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GPS Tracking Reduces Gang-Related Violence

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Stopping Gang Violence

GPS Trackers Helping Police Stop Gang Members

In parts of California, gang violence is a constant threat to the safety and security of everyday life. While the city of Los Angeles is considered the Gang Capital of America, the Bay Area of California has seen a sharp increase in violence and crime in recent years, much of which has been connected to gang activities. A big part of this problem is that more often than not, imprisoned gang members will quickly return to their gangs once they are released or put on parole.

To fight against this growing threat, the Richmond (California) Police Department, in cooperation with the California Department of Corrections and Rehabilitation, began a new program in an attempt to stem this growing tide of gang crime. Beginning in May 2010, the program calls for state parole agents to outfit convicted gang members with GPS tracking devices when they are put on parole. If a parolee enters an area known for gang-related meetings and activity, the GPS trackers are programmed to both notify the police of their location. The parolee must then contact their parole officer and explain where they were and what they were doing in the restricted zone or the parolee could be considered in violation of their parole terms. The GPS devices also contain a vibrating pager that goes off when the parolee enters a known gang territory, reminding them that they are being watched by the police.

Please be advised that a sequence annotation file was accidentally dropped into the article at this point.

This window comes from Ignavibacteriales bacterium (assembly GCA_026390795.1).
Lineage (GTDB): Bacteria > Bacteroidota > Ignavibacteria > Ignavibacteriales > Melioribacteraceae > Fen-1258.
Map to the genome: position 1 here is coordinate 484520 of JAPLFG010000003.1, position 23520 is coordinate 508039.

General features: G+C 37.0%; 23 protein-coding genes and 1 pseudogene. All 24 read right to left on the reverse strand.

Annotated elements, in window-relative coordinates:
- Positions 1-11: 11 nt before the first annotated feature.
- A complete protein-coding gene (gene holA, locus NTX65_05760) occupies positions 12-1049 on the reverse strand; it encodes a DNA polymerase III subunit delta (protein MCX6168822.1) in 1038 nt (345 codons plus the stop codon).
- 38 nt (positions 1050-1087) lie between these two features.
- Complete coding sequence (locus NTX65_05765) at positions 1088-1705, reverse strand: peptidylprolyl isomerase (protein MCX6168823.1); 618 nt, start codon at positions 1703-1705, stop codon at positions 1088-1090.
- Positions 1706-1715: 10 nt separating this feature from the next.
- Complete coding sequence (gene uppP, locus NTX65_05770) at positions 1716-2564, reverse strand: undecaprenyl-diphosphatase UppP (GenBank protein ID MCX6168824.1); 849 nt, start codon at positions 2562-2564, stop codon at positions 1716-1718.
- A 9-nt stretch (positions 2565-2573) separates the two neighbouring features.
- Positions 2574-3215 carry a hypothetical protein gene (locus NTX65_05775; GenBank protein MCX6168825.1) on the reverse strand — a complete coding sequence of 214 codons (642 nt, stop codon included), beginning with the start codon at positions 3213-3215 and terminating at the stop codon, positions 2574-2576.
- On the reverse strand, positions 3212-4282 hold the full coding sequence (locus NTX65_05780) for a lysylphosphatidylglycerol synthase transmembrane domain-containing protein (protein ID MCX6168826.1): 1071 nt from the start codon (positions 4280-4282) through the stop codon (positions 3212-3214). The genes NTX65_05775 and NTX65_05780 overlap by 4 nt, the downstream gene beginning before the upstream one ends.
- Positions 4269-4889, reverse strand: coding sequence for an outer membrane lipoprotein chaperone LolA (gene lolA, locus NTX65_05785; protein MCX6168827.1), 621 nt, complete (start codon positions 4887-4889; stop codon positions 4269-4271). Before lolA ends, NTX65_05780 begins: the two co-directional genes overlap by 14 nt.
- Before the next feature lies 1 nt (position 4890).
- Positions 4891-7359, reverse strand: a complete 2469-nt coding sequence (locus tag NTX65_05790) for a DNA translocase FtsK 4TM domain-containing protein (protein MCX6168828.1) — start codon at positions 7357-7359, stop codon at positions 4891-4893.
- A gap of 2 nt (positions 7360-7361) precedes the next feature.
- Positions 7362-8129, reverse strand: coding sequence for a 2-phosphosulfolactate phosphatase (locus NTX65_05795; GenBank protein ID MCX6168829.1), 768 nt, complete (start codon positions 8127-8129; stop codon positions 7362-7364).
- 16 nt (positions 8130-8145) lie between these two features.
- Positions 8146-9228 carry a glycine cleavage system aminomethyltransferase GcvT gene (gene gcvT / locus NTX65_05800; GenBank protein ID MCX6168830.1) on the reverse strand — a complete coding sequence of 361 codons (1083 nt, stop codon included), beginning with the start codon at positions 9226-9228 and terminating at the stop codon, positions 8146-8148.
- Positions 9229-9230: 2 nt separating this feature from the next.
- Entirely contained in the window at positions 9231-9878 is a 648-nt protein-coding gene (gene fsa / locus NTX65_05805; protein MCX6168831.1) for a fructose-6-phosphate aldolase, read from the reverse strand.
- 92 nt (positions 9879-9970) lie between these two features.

As of this writing, 20 parolees have been outfitted with these devices, and police have already seen promising results. One member of this test group originally served time in prison for gun-related crime and drug possession charges, as part of a gang in Richmond, California. Within hours of having his real time GPS tracker activated, this parolee was picked up by police again on charges of gun possession in violation of parole.

Police believe that by tracking paroled gang-members, they can dramatically reduce the overall amount of gang-related crime that occurs in their cities. If this test program is as successful as early indicators suggest it will be, then police will gain a significant tool to aid them in their fight against gang-related crime. This also means, of course, that the mean streets of some of these gang-ravaged cities may become a little more peaceful for the innocent people who just want to live their lives free from violence.